Central American Women in the Workforce
Thursday, April 14, 2022 | 01:00 pm
This talk addresses the transnational experience of Central American women in the workforce. With migration and gender at the center of the conversation, the presentation explores the ways Central American women laborers are perceived at local and international spaces. The research for this presentation is inspired by Castillo's experience raised by four Guatemalan women and as a first-generation Guatemalan American from Los Angeles. As the first in her family to enter the university, her talk will discuss how she entered the field of research, how she conceptualizes herself in her work, and reflects on the experiences of the Central American diaspora in relation to the larger Latin American region.
Joselin Castillo is a second-year MALAS student at UNM. She received a BA in Anthropology and a minor in Women, Gender and Sexuality at California State University, Los Angeles. Coming from a Guatemalan immigrant family and raised by a single mother, her research is focused on the experience of Central American mothering. Influenced by the caregivers in her life and the complex networks of communal caregiving, her research focuses on the intersectionality and transnational identity through the form of an autoethnography.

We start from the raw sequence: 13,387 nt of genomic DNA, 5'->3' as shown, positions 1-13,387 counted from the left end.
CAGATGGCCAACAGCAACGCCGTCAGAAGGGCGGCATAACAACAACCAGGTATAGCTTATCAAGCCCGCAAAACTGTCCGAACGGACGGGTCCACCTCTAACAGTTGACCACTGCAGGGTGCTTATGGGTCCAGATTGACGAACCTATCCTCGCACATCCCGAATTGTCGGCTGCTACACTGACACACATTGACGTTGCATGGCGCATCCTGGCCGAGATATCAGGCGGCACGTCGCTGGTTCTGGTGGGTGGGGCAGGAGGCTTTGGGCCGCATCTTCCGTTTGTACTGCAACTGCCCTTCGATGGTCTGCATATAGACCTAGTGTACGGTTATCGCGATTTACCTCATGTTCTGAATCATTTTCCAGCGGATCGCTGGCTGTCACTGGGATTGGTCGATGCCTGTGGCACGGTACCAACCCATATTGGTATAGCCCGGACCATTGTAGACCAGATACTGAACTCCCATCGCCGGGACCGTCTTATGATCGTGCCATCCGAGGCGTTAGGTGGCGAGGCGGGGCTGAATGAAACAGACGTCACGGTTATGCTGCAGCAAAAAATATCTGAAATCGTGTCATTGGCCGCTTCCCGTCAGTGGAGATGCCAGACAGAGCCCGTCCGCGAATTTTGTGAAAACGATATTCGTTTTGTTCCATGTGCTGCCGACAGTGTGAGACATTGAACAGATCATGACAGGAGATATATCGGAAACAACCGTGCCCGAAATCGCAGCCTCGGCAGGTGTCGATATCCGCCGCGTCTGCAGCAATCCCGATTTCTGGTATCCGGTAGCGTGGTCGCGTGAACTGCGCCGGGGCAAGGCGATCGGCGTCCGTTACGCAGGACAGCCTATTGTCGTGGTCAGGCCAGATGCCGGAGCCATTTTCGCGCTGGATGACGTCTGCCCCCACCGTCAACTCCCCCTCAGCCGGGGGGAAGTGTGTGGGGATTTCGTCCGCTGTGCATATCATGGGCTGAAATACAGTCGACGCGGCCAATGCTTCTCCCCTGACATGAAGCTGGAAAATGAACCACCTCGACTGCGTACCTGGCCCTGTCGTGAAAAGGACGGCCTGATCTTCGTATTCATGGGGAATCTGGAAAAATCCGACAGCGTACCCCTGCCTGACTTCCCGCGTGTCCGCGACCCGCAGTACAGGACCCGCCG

This event is free and open to the public.